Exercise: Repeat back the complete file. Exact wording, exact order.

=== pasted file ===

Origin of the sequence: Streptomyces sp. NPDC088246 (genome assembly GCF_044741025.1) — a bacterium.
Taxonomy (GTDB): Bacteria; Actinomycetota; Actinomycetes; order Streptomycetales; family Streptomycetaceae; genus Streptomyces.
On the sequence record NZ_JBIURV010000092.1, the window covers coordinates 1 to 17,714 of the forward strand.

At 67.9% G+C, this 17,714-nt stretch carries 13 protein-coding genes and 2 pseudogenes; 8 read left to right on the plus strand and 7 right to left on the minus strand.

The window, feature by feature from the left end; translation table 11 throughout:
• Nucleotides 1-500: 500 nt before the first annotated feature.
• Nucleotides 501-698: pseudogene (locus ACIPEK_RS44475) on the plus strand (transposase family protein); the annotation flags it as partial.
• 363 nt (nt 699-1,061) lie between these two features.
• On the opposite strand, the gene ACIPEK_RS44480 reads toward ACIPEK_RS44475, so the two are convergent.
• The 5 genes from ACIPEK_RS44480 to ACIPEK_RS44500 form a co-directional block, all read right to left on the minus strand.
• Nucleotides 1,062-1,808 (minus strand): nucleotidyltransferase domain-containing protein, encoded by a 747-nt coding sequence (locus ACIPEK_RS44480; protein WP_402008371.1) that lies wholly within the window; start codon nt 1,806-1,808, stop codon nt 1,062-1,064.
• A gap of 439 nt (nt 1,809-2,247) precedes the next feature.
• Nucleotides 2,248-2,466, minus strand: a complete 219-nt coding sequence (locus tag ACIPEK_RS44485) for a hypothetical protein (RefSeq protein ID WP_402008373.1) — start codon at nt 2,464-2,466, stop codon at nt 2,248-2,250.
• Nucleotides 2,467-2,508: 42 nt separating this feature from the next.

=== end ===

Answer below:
Origin of the sequence: Streptomyces sp. NPDC088246 (genome assembly GCF_044741025.1) — a bacterium.
Taxonomy (GTDB): Bacteria; Actinomycetota; Actinomycetes; order Streptomycetales; family Streptomycetaceae; genus Streptomyces.
On the sequence record NZ_JBIURV010000092.1, the window covers coordinates 1 to 17,714 of the forward strand.

At 67.9% G+C, this 17,714-nt stretch carries 13 protein-coding genes and 2 pseudogenes; 8 read left to right on the plus strand and 7 right to left on the minus strand.

The window, feature by feature from the left end; translation table 11 throughout:
• Nucleotides 1-500: 500 nt before the first annotated feature.
• Nucleotides 501-698: pseudogene (locus ACIPEK_RS44475) on the plus strand (transposase family protein); the annotation flags it as partial.
• 363 nt (nt 699-1,061) lie between these two features.
• On the opposite strand, the gene ACIPEK_RS44480 reads toward ACIPEK_RS44475, so the two are convergent.
• The 5 genes from ACIPEK_RS44480 to ACIPEK_RS44500 form a co-directional block, all read right to left on the minus strand.
• Nucleotides 1,062-1,808 (minus strand): nucleotidyltransferase domain-containing protein, encoded by a 747-nt coding sequence (locus ACIPEK_RS44480; protein WP_402008371.1) that lies wholly within the window; start codon nt 1,806-1,808, stop codon nt 1,062-1,064.
• A gap of 439 nt (nt 1,809-2,247) precedes the next feature.
• Nucleotides 2,248-2,466, minus strand: a complete 219-nt coding sequence (locus tag ACIPEK_RS44485) for a hypothetical protein (RefSeq protein ID WP_402008373.1) — start codon at nt 2,464-2,466, stop codon at nt 2,248-2,250.
• Nucleotides 2,467-2,508: 42 nt separating this feature from the next.